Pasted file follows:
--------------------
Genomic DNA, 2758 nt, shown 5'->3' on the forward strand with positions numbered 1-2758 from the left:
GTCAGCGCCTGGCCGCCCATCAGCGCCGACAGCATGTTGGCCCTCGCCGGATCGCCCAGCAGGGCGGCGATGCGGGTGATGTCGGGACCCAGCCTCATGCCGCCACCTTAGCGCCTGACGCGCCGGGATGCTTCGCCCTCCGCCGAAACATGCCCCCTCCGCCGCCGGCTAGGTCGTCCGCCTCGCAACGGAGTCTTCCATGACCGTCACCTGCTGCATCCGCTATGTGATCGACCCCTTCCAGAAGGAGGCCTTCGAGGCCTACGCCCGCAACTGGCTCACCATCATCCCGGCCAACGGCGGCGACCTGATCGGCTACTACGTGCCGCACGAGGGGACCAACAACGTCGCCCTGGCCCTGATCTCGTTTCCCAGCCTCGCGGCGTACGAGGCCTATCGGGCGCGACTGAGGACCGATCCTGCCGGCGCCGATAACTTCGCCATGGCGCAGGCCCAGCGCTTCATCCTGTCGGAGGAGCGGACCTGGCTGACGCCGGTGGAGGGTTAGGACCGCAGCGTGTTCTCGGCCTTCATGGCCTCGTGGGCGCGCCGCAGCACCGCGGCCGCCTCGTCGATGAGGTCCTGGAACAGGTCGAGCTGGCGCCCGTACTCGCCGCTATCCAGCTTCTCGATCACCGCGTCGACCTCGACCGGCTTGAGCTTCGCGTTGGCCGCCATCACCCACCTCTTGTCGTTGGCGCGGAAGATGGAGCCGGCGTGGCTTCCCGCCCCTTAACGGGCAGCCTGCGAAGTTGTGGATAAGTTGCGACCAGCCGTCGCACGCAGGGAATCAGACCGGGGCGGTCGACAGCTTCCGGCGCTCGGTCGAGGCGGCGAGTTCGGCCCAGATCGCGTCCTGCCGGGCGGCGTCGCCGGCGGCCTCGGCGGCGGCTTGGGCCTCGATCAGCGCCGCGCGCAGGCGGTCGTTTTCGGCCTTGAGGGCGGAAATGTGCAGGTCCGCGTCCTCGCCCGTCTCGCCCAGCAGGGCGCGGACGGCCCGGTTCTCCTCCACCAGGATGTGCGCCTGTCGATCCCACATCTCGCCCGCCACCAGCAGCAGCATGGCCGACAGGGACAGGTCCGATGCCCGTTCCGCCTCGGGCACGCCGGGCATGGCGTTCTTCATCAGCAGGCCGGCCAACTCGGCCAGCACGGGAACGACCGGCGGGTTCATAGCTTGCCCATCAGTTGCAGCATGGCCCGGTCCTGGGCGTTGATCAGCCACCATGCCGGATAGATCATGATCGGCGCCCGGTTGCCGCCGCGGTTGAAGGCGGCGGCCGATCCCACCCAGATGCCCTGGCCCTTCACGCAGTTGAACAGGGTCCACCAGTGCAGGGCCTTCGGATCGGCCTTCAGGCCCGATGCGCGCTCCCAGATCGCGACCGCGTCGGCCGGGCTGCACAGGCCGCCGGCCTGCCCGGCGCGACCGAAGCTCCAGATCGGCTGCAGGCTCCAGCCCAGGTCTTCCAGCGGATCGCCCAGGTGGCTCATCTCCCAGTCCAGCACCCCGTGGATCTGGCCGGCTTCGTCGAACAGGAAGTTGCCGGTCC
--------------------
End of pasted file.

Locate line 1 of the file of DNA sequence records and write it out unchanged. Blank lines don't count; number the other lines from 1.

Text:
Genomic DNA, 2758 nt, shown 5'->3' on the forward strand with positions numbered 1-2758 from the left: